at Kadhi out lets. She was a remarkable personality who could manage
several demands with smile and unparalleled patience and always found
time for every thing. I would consider her as one of great managerial
ability far better than any MBA. Of course she represented one of the
many thousands who were laying foundation for the youth who are making
country proud today.

from:  N.G. Krishnan
Posted on: Mar 8, 2012 at 13:57 IST

Dear Baba Prasad,

Thank you very much for providing this excellent article. Case study based MBA education is making stereotypes out of an innovative lot. In the real world business scenarios does not repeat. While some scenarios might be similar, a detailed observation would bring out lots of new/changed parameters. Management is not yet evolved as a complete science. Hence lots of its theories does not cover all the parameters. SCP model, SWOT and Forces models are just examples of it.

Since you are associated with teaching the MBA students, requesting you to please impart knowledge in a way to improve the innovation in whole life, not only in management. That alone will lead us to change our own lives.

Once again Thanking you for this article.

from:  Biju Kuttichi
Posted on: Mar 8, 2012 at 13:50 IST

You can teach the process of innovation in B-schools but you need
people to involve themselves deeply and passionately to apply thought
to bring about innovation. Many a times, I find that innovation in
India is cost driven because of the spending capability of our
customer. We are good at driving cost based innovations by optimizing
cost at different ends of the value chain. Even the market seems to
respond fast to these innovations. Hence we basically bet big on these
innovations and forget the rest.

I am based out of Germany where innovations are safety and comfort
driven especially in the transportation domain.As far as improving the
railways is concerned,what I see is that we need achieve a good trade
off between cost for travel and comfort of the passenger at all tiers.
This would mean that people look at the problem from a different
perspective of not reducing ticket prices but to offer maximum value
for the price paid.

from:  Hariharan Venkitachalam
Posted on: Mar 8, 2012 at 13:47 IST

i had worked as a visiting faculty in a number of universities and also L I B A at Chennai. I had always been using the Indian situation and Indian case studies for the students whether they welcomed it or not. I had also written Two Case Studies books suited to Indian situation, a book of Organizational Behavior suited to Indian situation and a book on H R D purely suited to Indian situation. all these in 1992 and alas No TAKERS THEN AND EVEN NOW at all excepting one book on Training and Development and another on communication, perhaps these two were well received in England,Africa and USA!!!!!! it is no use crying about the B Schools and their system and also crying about Indian Railways going from bad to worse. It is the ATTITUDE AND BEHAVIOR THAT SHOULD CHANGE!!!!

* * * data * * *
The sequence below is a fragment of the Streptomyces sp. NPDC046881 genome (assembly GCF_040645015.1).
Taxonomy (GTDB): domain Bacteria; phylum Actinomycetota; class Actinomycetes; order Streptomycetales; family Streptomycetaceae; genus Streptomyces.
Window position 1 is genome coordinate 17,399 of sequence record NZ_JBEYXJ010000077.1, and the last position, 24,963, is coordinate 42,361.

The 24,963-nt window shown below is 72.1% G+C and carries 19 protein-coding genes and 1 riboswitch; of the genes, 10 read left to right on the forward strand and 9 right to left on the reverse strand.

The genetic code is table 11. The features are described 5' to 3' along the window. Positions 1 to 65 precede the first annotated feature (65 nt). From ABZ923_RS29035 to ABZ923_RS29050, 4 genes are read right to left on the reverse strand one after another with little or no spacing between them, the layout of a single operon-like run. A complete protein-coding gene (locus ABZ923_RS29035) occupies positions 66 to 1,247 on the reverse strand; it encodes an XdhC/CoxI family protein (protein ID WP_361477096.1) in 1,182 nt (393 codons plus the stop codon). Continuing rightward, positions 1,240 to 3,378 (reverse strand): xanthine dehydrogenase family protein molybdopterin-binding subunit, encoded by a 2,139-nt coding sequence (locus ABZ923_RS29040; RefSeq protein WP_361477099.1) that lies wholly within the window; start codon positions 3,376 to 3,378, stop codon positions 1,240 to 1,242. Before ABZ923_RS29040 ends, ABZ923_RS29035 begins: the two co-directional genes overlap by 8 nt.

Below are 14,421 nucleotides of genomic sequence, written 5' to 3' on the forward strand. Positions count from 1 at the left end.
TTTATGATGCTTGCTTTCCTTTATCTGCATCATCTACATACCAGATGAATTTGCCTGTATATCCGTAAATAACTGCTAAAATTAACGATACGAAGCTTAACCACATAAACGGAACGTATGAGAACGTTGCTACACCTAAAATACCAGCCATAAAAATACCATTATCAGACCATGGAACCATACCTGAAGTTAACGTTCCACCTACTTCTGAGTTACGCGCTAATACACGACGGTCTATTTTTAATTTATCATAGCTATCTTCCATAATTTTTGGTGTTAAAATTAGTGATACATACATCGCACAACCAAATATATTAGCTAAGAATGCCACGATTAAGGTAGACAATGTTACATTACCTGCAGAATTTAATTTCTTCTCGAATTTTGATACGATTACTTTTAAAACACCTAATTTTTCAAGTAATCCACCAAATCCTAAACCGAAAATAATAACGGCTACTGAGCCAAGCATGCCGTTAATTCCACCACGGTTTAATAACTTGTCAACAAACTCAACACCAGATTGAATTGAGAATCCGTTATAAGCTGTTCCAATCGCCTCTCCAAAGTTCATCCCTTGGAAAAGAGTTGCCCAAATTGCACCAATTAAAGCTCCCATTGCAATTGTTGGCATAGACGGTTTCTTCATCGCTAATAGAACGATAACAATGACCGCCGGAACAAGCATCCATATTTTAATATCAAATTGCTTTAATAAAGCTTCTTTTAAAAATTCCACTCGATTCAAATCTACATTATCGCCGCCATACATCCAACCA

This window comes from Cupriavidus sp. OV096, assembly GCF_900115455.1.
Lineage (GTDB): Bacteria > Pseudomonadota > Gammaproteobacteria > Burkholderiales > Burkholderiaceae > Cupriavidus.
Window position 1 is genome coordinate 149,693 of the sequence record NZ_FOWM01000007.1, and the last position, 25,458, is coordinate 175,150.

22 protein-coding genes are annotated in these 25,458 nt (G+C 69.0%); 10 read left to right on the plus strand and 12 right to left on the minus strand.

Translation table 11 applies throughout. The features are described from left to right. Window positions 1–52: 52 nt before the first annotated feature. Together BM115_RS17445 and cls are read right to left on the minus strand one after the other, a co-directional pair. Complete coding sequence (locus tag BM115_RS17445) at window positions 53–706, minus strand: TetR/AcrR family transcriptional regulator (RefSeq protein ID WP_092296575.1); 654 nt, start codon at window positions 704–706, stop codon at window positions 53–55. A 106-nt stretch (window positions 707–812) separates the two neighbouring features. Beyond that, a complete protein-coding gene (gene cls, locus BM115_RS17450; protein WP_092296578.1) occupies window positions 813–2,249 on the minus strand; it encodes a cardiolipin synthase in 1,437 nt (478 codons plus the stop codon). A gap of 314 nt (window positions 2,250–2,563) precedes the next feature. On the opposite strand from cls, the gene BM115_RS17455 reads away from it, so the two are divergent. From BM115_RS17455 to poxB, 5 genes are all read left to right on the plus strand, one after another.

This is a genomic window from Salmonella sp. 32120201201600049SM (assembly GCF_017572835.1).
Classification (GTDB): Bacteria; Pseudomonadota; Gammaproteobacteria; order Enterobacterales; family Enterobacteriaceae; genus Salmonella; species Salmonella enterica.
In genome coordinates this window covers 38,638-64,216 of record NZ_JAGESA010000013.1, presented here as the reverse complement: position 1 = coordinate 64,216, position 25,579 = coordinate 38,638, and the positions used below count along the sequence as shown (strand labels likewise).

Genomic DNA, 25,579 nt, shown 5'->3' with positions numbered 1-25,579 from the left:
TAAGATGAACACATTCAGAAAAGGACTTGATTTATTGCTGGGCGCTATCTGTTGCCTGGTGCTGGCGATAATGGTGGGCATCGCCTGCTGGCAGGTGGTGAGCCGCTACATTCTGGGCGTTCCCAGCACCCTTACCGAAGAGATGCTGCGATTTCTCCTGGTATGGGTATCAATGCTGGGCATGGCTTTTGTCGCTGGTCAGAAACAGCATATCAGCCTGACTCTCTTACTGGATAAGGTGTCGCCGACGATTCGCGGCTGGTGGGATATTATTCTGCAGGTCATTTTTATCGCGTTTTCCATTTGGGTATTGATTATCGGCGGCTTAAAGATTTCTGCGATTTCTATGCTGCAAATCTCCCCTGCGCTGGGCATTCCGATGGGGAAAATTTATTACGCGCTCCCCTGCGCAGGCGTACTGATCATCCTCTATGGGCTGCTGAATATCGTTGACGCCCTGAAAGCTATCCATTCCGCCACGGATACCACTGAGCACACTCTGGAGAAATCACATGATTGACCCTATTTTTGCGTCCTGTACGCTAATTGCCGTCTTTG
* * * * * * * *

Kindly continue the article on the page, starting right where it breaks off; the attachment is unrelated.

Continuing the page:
from:  n.ramaswami irps
Posted on: Mar 8, 2012 at 13:48 IST

Its not that Railway officers doesn't have any brains and all MBA's have brains. The problem lies elsewhere. The system around which railway operates has to be reviewed. The third party ideas might not work well with Railways. For example Retail Space.... Do we have enough parking space in railway stations to do that? The solution would be to have a participative culture in Railways and free and frank views of all officers should be considered. And more importantly political influences should be first stopped.

from:  Thangavel
Posted on: Mar 8, 2012 at 13:32 IST

While the author is quick to lament and criticize as is the Indian way, he hasn't done his research on the Indian railways thoroughly nor has he understood the context of the assignment the contestants had. It is easy to look up a few articles on the success of the Hong Kong public transport system as well as the Japanese train companies to suggest monetization of land is the solution. The reality is the railways already is doing this and has even unveiled a project to place optic fibres below rail lines. His other solutions are also baseless since there is huge sunk costs in redesigning the compartments which are only worthwhile if we are ushering in a new generation of trains like China has done. Monetizing toilets is not socially feasible as providing service depending on payment would discriminate against the poorer travellers. The reason behind the AC compartment was to reduce the losses on lower class tickets which is the major pitfall of railways. Anyway it's easier to criticize

from:  Arnav Mukherjee
Posted on: Mar 8, 2012 at 13:27 IST

Nice article. The fact that it questions the effectiveness of so-called premier institutes of India is daring in itself. As rightly pointed out in several comments, this problem plagues all fields not just business schools.
Even a kindergarten school suffers from this problem. Everyone tries to fit every student in the pre-existing molds overlooking the inclination of the student. Everything is copied from somewhere. Assignments, projects, thesis, curriculams. Everything. We Indians dont know how to think global and act local.

from:  Shachi
Posted on: Mar 8, 2012 at 12:52 IST

You may be right to some extent but don't judge Indian MBA students by
these competitions. MBA education in India is very course intensive.
In IIMs, there are 3 trimesters a year with lot of stress on
academics. There are class tests, surprise quizzes, mid-terms and
compulsory attendance. Classes involving guest lectures run late night
or on weekends. US B-schools have Friday off along with the usual